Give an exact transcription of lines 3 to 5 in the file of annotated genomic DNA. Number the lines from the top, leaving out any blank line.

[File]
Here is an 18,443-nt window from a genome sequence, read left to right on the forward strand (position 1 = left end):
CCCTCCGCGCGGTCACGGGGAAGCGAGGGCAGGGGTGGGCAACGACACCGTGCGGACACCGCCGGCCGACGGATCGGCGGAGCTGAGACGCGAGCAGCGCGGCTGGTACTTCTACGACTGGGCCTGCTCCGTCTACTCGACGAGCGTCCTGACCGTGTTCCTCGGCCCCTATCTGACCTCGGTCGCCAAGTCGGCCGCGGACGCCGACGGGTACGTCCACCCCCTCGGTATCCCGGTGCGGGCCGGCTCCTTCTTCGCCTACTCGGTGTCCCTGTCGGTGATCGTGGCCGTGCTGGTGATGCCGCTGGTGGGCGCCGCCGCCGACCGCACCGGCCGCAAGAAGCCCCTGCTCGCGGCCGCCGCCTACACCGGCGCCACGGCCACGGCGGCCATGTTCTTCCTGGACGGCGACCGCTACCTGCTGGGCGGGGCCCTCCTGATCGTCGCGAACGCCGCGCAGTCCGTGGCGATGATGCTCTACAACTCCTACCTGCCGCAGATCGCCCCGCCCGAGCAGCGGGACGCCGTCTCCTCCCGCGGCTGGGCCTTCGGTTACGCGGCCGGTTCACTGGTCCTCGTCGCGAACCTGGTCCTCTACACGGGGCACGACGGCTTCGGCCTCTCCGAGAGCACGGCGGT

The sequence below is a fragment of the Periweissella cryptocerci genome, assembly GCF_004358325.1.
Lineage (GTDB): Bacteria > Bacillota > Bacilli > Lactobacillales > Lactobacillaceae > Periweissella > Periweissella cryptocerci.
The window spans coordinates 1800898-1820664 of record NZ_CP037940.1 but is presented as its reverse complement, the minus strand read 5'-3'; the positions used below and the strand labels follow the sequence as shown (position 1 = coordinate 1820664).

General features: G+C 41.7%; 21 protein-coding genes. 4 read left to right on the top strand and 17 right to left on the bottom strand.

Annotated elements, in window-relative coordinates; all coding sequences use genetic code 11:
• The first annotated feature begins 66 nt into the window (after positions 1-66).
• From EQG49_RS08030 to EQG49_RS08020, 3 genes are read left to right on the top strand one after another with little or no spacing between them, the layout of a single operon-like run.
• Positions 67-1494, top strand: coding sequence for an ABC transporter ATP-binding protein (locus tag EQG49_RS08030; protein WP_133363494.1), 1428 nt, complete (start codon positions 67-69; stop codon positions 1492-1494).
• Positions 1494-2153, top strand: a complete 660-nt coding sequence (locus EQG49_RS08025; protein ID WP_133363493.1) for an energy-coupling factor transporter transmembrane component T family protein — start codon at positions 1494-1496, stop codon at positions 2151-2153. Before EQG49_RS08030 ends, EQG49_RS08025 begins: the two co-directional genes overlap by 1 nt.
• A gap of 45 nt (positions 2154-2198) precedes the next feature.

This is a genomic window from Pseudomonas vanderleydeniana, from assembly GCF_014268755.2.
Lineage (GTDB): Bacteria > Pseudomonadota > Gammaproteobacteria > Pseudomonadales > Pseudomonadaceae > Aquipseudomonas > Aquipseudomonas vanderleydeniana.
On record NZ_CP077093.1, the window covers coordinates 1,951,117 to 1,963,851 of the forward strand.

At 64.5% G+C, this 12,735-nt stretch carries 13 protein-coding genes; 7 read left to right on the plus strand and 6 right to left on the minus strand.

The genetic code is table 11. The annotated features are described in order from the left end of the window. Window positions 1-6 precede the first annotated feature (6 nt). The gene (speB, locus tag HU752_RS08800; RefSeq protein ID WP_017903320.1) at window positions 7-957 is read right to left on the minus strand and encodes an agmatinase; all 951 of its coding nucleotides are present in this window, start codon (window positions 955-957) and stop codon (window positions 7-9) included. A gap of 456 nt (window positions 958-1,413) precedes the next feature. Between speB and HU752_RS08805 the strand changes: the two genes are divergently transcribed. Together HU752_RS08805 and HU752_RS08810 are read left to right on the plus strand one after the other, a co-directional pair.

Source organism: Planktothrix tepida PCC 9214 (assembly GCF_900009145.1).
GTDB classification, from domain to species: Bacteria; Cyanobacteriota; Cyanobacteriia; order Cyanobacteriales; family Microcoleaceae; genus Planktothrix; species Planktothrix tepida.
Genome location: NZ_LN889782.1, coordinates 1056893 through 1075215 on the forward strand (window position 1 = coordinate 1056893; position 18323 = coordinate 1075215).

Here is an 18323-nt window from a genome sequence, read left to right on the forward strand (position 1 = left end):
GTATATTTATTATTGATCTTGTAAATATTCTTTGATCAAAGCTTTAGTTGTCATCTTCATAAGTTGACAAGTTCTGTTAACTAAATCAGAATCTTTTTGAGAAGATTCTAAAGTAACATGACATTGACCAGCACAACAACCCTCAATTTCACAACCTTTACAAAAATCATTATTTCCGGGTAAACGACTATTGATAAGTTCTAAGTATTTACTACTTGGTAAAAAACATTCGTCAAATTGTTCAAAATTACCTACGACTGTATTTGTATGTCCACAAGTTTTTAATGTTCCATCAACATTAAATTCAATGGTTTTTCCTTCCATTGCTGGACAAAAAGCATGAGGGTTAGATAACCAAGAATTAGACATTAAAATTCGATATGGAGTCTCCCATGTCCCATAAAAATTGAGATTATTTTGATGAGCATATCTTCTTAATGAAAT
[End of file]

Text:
The sequence below is a fragment of the Periweissella cryptocerci genome, assembly GCF_004358325.1.
Lineage (GTDB): Bacteria > Bacillota > Bacilli > Lactobacillales > Lactobacillaceae > Periweissella > Periweissella cryptocerci.
The window spans coordinates 1800898-1820664 of record NZ_CP037940.1 but is presented as its reverse complement, the minus strand read 5'-3'; the positions used below and the strand labels follow the sequence as shown (position 1 = coordinate 1820664).